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Google, YouTube, and the Attention Economy

What do YouTube, Marxist theory, and the attention economy have to do with SEO? Blogger (and author of Search: How Google and Its Rivals Rewrote the Rules of Business and Transformed Our Culture) John Battelle writes:

“SEO is persuasion. We live in a world of persuasion. Our attention is constantly being sought after. I see SEO as a tactical way to persuade someone to pay attention to a piece of information.”

The term “attention economy” has become a pseudo-academic, pseudo-pop-culture buzzword; Google it for instant verification. But what exactly does it mean? According to theorist Jonathon Beller, it begins with the image, or more specifically, the moving image. He posits that a Marxist vision of capitalism, driven by the under-compensation of labor, has in modern times been replaced not by marginal utility theory but by an attention theory of value, in which “Cinema brings the industrial revolution to the eye, and engages spectators in increasingly dematerialized processes of social production.” With the dawn of the cinematic age, it is the spectators’ gaze that drives the generation of capital, through the construction, assembly-line fashion, of a chain of stills into an “image commodity”. The movie theater, the living room, and the sides of skyscrapers serve as backdrops for the work of human attention. Language, as infertile cousin, has been competing with the productive capabilities of the image ever since that fateful first silent film. So are we headed toward a future in which words are abandoned forever? One might point to the Internet’s miles of text as evidence that the web offers language its chance for redemption. After all, great graphics are only as valuable as the written information they service. Boring old text ads, generated by the query search, supplant banners as attention-drawers of choice, and often outperform the most carefully designed graphic ads on the Google Content network. The human searcher’s data trails (think online RFP’s, social tags) offer evidence of Beller’s “productive value”, much of which does indeed appear to be driven by the power of linguistic content. Battelle calls this power behind user search queries “intent“: it explains “why the ROI of a clickthrough bought from Google is so much higher than a clickthrough bought from a banner ad impression. It represents a higher likelihood that someone is going to take action if they came from a search instead of a mouse click.” Thus it seems Google has nothing to worry about. As any SEO expert knows, the relative value of a popular search term within a competitive domain is hardly decreasing. And with Adwords and Yahoo Search Marketing term bid values, we have the most precise measures of a word’s monetary value to date.

On the other hand, however, the increasing popularity of YouTube suggests that the more completely we assume a Cyber lifestyle, the more all-encompassing will become the image commodity’s domination, with words quickly being subverted to become mere pointers or placeholders for video content. Currently, more than half of all Internet bandwidth is being used for BitTorrent traffic, which is mainly video. Ironic, given that the vast majority of online searchers really are online for the information: less than 5 percent of all Internet users are presently consuming more than 50 percent of all bandwidth. While at present, the average searcher’s preference for searchable, written content supports the vision of a brighter future for words, if video’s popularity continues to increase, the web may very well become the cinemiste’s dream.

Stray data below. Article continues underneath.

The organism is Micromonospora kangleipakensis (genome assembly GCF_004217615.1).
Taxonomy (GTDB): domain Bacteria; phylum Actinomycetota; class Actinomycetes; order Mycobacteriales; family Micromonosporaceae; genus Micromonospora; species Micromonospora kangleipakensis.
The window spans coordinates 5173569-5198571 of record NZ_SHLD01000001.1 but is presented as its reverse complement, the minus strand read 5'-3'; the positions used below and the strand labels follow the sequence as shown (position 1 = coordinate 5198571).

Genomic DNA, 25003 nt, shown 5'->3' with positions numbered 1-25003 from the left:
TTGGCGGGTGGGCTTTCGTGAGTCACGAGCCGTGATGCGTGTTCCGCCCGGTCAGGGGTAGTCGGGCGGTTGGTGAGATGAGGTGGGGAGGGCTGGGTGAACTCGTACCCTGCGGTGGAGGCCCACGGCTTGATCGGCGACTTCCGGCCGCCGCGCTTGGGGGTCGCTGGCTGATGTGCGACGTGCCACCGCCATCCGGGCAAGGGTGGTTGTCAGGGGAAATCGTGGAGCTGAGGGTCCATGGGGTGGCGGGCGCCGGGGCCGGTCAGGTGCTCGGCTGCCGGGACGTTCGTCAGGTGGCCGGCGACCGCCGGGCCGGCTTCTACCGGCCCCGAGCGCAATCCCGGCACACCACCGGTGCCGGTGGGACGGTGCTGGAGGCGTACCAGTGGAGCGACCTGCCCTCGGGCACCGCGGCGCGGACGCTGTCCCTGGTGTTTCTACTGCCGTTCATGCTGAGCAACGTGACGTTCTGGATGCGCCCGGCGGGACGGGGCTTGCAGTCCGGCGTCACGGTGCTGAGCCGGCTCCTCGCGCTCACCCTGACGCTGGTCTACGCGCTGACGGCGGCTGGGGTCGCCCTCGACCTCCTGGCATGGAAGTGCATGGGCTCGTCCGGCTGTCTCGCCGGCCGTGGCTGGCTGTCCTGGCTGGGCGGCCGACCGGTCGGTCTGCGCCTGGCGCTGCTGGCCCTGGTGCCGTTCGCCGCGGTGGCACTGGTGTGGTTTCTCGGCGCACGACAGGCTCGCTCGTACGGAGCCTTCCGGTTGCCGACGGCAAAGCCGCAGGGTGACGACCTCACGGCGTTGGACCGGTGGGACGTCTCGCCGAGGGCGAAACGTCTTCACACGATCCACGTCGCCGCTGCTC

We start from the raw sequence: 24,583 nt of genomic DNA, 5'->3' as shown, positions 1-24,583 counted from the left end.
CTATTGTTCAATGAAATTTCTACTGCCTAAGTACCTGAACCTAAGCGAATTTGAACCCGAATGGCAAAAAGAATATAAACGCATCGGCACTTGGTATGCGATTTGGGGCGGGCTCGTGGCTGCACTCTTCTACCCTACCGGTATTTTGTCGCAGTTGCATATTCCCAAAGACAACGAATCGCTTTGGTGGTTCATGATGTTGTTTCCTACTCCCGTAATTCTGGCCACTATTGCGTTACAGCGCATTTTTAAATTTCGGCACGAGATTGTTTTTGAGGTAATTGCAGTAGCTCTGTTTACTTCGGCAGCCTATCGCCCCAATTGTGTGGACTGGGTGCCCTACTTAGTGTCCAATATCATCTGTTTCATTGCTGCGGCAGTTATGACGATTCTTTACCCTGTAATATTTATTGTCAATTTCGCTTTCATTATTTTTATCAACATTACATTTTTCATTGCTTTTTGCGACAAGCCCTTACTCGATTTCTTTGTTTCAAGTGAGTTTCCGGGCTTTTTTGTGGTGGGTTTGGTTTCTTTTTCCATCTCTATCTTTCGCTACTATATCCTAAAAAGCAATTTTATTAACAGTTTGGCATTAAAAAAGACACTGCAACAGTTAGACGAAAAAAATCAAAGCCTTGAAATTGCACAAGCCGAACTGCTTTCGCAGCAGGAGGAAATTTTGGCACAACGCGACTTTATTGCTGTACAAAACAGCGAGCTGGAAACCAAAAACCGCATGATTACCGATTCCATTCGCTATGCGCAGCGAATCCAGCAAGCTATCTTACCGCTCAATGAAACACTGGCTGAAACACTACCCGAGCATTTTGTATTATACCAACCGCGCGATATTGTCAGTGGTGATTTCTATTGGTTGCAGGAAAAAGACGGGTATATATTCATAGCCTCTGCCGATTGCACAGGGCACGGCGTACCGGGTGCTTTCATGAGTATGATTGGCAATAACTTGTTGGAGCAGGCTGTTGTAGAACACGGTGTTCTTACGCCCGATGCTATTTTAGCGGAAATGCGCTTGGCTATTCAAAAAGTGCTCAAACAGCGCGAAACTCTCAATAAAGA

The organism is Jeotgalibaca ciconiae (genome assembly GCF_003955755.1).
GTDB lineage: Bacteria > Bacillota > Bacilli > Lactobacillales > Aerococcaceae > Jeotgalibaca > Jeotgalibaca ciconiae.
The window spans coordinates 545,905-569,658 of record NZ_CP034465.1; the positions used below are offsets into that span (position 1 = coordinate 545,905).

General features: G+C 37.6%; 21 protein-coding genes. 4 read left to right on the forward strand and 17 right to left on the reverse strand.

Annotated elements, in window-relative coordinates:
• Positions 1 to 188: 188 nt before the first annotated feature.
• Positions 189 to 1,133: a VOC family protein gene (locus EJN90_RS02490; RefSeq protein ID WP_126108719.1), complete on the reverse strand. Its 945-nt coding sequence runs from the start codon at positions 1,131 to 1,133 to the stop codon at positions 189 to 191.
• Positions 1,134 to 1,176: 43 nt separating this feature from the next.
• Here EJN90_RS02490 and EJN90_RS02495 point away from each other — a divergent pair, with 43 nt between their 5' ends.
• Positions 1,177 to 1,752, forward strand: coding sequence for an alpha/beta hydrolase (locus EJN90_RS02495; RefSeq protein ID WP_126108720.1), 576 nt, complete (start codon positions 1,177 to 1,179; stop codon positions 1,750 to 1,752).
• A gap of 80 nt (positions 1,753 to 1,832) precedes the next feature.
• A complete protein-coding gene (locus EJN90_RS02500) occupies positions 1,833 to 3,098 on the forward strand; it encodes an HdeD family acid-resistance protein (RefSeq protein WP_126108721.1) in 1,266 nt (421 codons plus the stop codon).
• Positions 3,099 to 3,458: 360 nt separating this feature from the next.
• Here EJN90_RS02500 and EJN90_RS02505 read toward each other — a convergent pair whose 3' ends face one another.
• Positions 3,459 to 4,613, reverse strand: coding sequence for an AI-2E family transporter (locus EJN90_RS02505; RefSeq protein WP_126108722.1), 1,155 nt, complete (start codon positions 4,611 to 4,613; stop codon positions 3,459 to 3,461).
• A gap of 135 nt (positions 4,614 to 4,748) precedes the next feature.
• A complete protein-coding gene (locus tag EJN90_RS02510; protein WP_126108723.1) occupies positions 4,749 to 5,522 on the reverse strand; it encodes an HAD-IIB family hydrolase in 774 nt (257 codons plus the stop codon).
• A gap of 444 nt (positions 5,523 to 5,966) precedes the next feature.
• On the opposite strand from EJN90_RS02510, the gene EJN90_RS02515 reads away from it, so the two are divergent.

That is, as long as it lasts. Bandwidth limits what they are, if the day should come when we are all grabbing several hours of high-quality video per day off the net, there is no way the current network infrastructure will support that level of use. The image brings down the Internet? Not surprisingly, the company with the greatest investment in search is the one fighting hardest to prevent this. But for some unforeseen reasons…

Enter Bob Cringely with some interesting predictions: seems Google is anticipating this future, though not with the dread one might expect. Take the slew of Google data centers, popping up in the strangest of places: “the technology backwaters” of South Carolina, for example, where the company has recently been negotiated building three massive centers; this for the state’s four million residents. Explanation? The visual assembly line strikes again: as bandwidth requirements increase, from 1-3 gigabytes per month to 1-3 gigabytes per day – (a 30X increase) — a huge burden will be placed on ISPs. “Those ISPs will be faced with the option of increasing their backbone connections by 30X, which would kill all profits, OR they could accept a peering arrangement with the local Google data center,” making Google one huge, hegemonical proxy server for the Internet. Or, returning full circle to Marxist theory, the uber-Capitalist profiting from the fruits of our productive labor.

Without choosing sides, one might simply point to the web’s unique ability to serve as battleground on which the conflict between language and image comes to a head once and for all. A conflict that plays out in dozens of interesting ways, and often not without irony: take, for example, the incident after Google’s recent acquisition of YouTube in which the homonymous site utube.com found itself so flooded with traffic that it opted for a permanent domain change. The SEO community promptly proposed an alternative solution: why not keep the name, and turn utube.com into an Adsense haven?

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